In finding a differential equation to representing something (e.g. family of conic sections), is it necessary to use integration or not?

In the question find the DE of the family of circles of fixed radius r with centers on the x-axis, I saw the answer only containing differentials. Even the method used was only differentiation.

When I tried answering this question, "form the DE representing all tangents to the parabola y^2=2x," I used differentiation and integrated afterward. Is this wrong? Should I just differentiate and get the equation from that?

Update:

A. Find the DE of the family of circles of fixed radius r with centers on the x-axis.

answer>>>>y^2[(dy/dx)^2 + 1] = r^2 

I already got the answer to this.

B. Form the DE representing all tangents to the parabola y^2 = 2x.

I'm a bit confused about what method/route to be taken for this.

2 Answers

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  • C
    Lv 5
    2 months ago

    Maybe if you typed up the questions (instead of your brief explanations of the questions), one of us could answer.

  • Ian H
    Lv 7
    2 months ago

    A: (x – c)^2 + y^2 = r^2 ...........................(1)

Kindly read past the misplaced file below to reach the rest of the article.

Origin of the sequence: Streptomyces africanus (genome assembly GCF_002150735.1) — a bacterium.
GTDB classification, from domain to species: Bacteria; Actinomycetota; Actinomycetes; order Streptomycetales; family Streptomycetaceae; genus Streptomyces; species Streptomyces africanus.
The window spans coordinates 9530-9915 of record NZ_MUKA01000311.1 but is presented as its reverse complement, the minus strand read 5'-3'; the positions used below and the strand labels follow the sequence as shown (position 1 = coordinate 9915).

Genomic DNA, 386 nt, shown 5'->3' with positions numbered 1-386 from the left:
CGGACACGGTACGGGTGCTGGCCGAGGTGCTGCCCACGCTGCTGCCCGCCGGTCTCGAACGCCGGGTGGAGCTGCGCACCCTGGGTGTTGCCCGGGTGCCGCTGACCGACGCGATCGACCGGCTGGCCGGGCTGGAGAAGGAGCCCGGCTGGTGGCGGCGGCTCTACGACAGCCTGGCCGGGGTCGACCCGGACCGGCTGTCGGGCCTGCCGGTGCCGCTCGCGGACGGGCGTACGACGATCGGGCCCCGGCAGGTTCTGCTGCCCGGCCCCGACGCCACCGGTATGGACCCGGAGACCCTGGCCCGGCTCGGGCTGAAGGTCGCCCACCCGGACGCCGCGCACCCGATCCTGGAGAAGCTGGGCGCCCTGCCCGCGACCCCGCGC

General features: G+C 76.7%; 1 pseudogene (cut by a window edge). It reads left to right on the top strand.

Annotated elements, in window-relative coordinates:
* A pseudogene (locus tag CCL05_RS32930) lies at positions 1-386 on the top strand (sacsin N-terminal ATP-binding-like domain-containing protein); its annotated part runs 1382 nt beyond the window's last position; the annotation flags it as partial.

describes any of a family of circles of fixed radius r with centres on the x-axis.

    If the question is about finding a related differential equation you have

    2(x – c) + 2ydy/dx = 0, or,

    dy/dx = (c – x)/y

    B: Let y = mx + c be a tangent to the parabola y^2 = 2x

    Upper curve locations can conveniently be represented by points P(a^2/2, a)

    2ydy/dx = 2, so a tangent slope is m = dy/dx = 1/y = 1/a

    a = (1/a)*(a^2/2) + c

    c = a/2

    y = (1/a)x + a/2 is a general form of a tangent

    For example if a = 4 then P is (8, 4) and tangent is

    y = x/4 + 2

    https://www.wolframalpha.com/input/?i=y%5E2+%3D+2x...

    Perhaps what is wanted is dy/dx = 1/y for that part.

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